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Realized Measures to Explain Volatility Changes over Time

Author

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  • Christos Floros

    (Department of Accounting and Finance, Hellenic Mediterranean University, 71410 Heraklion, Greece)

  • Konstantinos Gkillas

    (Department of Business Administration, University of Patras, University Campus–Rio, 26504 Patras, Greece)

  • Christoforos Konstantatos

    (Department of Business Administration, University of Patras, University Campus–Rio, 26504 Patras, Greece)

  • Athanasios Tsagkanos

    (Department of Business Administration, University of Patras, University Campus–Rio, 26504 Patras, Greece)

Abstract

We studied (i) the volatility feedback effect, defined as the relationship between contemporaneous returns and the market-based volatility, and (ii) the leverage effect, defined as the relationship between lagged returns and the current market-based volatility. For our analysis, we used daily measures of volatility estimated from high frequency data to explain volatility changes over time for both the S&P500 and FTSE100 indices. The period of analysis spanned from January 2000 to June 2017 incorporating various market phases, such as booms and crashes. Based on the estimated regressions, we found evidence that the returns of S&P500 and FTSE100 indices were well explained by a specific group of realized measure estimators, and the returns negatively affected realized volatility. These results are highly recommended to financial analysts dealing with high frequency data and volatility modelling.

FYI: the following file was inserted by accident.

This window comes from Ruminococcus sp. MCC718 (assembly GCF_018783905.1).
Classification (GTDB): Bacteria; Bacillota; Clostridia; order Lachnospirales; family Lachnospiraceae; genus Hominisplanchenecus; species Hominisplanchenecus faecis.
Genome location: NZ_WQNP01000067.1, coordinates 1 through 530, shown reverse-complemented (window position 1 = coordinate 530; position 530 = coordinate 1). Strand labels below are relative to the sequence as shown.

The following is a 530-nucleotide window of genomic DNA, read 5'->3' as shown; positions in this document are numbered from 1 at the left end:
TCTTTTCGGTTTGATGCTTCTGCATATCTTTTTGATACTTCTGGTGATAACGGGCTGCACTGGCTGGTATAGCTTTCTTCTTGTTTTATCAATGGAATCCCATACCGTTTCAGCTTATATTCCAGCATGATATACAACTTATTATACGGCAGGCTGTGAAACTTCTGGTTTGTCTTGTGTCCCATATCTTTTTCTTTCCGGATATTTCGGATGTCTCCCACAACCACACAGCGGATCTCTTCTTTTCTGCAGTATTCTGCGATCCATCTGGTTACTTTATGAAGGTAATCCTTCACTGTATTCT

Suggested Citation

  • Christos Floros & Konstantinos Gkillas & Christoforos Konstantatos & Athanasios Tsagkanos, 2020. "Realized Measures to Explain Volatility Changes over Time," JRFM, MDPI, vol. 13(6), pages 1-19, June.
  • Handle: RePEc:gam:jjrfmx:v:13:y:2020:i:6:p:125-:d:371152
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